Lucky Col
Dance as though nobody's watching, love like it's never going to hurt

Tuesday, May 23, 2006

Change the record, this one's getting dull now.

Nottingham is the most dangerous city in the country. Apparently. Yawn yawn yawn. We've heard it all before and quite frankly, it's b******s.

Now I may be a touch biased in my opinion on this, there's plenty of cities in this country I'd be risking my neck walking through and Nottingham isn't one, but it would seem from the Reform report splashed all over the news today, that I'm not the only biased one. Someone really has it in for Nottingham, and is going to make sure that everyone else knows it.

Nottingham has the highest rates of murder in 2005, according to the report, but then that was helped by a man trying to become a serial killer bumping off the homeless.

As the list goes down, the author lets their true colours out. Place X has the highest level of certain crime, place Y is next, place X has the highest level of the next crime, place Y is next and so on and so on, until you get to burglaries, where place X has the highest, place Y is second and Nottingham is third. Why feel the need to mention that ? You haven't mentioned the third level place on any of the others.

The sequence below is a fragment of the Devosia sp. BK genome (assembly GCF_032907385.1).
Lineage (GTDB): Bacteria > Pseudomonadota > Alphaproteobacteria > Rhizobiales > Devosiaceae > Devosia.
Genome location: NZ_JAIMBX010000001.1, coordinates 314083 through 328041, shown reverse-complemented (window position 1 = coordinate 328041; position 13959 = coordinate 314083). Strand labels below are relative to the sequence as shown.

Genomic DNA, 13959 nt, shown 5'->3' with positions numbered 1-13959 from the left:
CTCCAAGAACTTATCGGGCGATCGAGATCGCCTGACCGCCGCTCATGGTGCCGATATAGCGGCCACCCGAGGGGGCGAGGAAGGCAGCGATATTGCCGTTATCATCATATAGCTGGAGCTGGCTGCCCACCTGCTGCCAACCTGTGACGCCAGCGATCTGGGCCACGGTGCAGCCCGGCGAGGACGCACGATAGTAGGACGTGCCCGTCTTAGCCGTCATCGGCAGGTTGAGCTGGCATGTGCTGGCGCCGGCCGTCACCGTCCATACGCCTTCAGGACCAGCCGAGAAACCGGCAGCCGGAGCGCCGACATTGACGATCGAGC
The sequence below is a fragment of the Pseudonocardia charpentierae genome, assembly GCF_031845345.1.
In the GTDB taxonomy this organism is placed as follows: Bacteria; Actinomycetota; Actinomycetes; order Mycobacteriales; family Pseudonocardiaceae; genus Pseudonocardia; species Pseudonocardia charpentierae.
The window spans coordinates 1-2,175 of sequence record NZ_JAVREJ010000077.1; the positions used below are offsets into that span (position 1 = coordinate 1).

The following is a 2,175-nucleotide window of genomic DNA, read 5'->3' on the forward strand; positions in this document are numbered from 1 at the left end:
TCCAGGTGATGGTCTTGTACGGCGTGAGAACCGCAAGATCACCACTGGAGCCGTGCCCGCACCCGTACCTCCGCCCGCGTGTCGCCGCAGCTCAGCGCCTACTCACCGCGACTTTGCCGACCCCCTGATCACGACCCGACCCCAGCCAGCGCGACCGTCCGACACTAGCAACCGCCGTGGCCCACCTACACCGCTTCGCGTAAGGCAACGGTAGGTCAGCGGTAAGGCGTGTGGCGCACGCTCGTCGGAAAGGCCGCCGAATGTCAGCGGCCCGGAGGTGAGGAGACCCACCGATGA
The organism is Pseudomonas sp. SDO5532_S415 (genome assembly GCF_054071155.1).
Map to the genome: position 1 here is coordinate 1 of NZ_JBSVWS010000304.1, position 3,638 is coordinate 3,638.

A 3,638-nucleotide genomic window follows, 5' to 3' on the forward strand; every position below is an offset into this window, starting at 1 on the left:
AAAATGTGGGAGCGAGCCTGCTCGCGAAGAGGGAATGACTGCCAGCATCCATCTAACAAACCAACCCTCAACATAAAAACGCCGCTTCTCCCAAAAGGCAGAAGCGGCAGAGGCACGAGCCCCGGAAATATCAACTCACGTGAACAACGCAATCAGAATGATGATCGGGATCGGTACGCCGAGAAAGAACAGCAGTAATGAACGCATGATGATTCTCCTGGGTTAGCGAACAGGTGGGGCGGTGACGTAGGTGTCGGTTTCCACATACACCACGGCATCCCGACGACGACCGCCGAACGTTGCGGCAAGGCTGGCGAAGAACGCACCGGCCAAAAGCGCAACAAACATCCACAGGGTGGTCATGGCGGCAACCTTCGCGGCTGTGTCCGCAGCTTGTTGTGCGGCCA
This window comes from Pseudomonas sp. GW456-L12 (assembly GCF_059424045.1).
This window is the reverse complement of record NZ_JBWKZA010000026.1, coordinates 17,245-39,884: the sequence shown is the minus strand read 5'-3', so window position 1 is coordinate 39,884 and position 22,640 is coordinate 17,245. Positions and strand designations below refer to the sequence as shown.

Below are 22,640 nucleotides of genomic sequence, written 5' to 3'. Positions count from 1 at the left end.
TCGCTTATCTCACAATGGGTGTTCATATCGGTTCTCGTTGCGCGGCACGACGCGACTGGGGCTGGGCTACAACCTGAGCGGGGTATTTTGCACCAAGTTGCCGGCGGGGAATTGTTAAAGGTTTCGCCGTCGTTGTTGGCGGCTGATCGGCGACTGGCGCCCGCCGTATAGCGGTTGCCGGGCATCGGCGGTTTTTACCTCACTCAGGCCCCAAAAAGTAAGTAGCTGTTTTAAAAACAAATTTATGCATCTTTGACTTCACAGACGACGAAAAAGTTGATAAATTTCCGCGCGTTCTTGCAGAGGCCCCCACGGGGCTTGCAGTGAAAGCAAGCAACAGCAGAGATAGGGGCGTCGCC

Clearly police forces across the country have different methods in recording crime and producing information on crime figures. Forces across the country police very different areas. Nottingham, a town of a quarter of a million people with little (if any) rural areas is incomparable to an area such as, off the top of my head say, Cambridge, with their associated countryside. Apples and pears. The Reform group responsible for the report were even told this by the West Midlands police (page 29) and were asked not to include their figures within the report. Reform did anyway.

Which then begs the question, what is this report for ?

Is it a report to show which is the most dangerous city in the country, an honest appraisal of all the data available, even if all the data available is, at best, inconsistent?

Is it therefore a report highlighting the inconsistent nature of police force statistics, pleading for publicly available performance figures? As their executive summary puts it:
"Accurate, relevant and easily intellible local data on crime would put pressure on police-forces to improve."

What, like schools and hospitals ?

Or is the report a half-baked, Friday-afternoon, lets-get-it-done-and-go-down-the-pub exercise in London-centric, shoddy, pseudo journalism aimed at making the South look better than it is and keep the employees of the Reform group in a job for a bit longer than they should be.

Look at us, look at us, we're important.

No, actually. No you're not. You're tossers.

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